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This sets him on a mission to take down drug dealers.  But the story promptly goes in a different direction next issue.

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This issue also sees the start of a four-part back-up story, The Barker, by Mike Carey and John Lucas.

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The story is set at a circus, with the carnival barker as the main character, though his circus friends are all central to the tale.  The dog-faced boy gets killed, and the callous police do not care, and write it off as an accident.

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The Barker does not believe it was an accident, nor do any of the others, and they decide to take the law into thei own hands.

Detective 800 – fallout from War Games, and a teaser for City of Crime

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Andersen Gabrych, Pete Woods and Cam Smith end their run on this book with an epilogue to War Games, in Detective 800 (Jan.05).

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Batman finds himself on the wrong side of the law once again.  Akins is still out to get him, and the police blame him for the deaths of many of the comrades during War Games.

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With her Clock Tower base destroyed, Barbara decides to leave Gotham, and set up as Oracle somewhere else – corresponding to events in Birds of Prey.  And with Barbara gone, Jim Gordon also feels it is time to move on.

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Orpheus turns out to be a more successful martyr than hero, and Onyx leads his old followers, and new devotees.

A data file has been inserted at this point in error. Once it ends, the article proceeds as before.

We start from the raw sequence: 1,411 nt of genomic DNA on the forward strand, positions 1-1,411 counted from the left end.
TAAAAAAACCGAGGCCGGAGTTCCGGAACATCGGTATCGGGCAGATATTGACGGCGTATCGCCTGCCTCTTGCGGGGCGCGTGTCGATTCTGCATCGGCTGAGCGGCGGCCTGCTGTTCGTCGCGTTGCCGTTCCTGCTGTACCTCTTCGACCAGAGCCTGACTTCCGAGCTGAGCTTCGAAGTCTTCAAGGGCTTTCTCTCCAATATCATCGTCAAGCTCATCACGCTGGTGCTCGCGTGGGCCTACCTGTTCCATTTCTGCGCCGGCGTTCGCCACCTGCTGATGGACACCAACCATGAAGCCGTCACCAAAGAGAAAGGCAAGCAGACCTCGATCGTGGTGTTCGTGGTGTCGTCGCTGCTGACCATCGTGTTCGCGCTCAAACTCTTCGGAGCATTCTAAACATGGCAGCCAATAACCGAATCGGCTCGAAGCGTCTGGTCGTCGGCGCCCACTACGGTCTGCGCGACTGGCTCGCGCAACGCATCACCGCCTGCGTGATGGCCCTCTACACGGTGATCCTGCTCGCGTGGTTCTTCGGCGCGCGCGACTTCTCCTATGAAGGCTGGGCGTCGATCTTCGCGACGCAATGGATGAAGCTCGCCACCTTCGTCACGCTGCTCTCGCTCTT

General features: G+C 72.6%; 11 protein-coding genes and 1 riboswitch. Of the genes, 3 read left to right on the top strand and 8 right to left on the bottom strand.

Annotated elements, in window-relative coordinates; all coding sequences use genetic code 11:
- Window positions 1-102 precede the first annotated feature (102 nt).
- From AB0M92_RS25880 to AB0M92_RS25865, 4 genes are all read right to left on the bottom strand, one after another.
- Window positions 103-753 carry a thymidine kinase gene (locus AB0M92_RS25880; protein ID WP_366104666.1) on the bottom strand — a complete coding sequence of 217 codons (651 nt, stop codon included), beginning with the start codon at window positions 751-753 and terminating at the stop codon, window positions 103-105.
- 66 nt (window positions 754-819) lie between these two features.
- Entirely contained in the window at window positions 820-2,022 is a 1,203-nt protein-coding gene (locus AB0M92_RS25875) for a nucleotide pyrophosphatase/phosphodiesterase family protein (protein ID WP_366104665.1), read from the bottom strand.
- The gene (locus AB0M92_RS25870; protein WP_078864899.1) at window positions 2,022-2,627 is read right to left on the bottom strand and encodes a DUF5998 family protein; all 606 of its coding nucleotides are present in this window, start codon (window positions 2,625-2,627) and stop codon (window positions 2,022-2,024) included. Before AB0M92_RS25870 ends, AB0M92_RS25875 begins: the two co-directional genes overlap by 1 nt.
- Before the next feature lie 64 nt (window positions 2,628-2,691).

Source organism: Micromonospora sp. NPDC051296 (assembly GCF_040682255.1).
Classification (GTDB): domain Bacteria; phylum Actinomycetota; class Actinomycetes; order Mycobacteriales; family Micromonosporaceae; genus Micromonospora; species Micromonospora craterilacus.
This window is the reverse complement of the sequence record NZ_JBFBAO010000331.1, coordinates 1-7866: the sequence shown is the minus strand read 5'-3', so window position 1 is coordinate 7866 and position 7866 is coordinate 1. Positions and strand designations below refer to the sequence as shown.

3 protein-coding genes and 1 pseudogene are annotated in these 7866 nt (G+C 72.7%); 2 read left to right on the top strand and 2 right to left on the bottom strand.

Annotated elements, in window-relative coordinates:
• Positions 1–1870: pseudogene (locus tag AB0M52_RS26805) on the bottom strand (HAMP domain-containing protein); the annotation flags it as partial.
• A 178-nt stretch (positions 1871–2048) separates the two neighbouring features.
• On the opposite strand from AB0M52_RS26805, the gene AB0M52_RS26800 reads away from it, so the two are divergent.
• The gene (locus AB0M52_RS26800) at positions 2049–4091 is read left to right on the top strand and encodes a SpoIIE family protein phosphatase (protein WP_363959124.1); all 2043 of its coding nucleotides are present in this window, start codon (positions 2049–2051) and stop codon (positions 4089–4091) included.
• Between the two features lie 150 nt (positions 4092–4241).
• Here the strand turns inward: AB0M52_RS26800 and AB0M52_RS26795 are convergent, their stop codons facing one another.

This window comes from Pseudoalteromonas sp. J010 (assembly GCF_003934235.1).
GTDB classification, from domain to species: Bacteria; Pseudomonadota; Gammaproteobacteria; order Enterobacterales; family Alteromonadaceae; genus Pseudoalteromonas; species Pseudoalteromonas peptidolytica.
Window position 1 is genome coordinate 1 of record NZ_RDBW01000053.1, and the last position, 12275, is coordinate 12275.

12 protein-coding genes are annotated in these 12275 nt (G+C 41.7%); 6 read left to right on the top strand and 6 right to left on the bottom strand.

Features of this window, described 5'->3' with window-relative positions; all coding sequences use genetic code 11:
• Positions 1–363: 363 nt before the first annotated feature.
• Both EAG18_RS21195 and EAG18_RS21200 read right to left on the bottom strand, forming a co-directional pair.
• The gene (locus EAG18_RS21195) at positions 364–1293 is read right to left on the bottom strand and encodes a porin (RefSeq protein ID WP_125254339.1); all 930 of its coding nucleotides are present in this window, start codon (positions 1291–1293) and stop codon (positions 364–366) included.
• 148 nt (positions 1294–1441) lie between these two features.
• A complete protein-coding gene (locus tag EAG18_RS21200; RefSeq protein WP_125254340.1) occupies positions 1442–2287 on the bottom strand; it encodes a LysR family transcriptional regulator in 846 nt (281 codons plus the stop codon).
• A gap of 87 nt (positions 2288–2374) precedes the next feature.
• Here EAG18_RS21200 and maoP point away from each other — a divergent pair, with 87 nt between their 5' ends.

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There is a kidnapping in this story, and some action.  Batman tracks down the kidnapper, the Mad Hatter, who is using a mind-controlled Croc as his muscle.

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But the real goal is not the kidnapping, but luring Batman, so that Black Mask can gloat, and show off the degree of control he now has, thanks to Batman.

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About his only friend left is Catwoman, who learned his identity during Hush, and can still can break through his dispassionate shell.

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The second story in the issue is a teaser, or a prologue, for City of Crime, which will run in this book over the next year.

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David Lapham is the writer and artist.  The story, if there is one, is not very clear, but certainly sets an evocatively threatening mood.

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The art is great, but the lack of focus or direction left me concerned.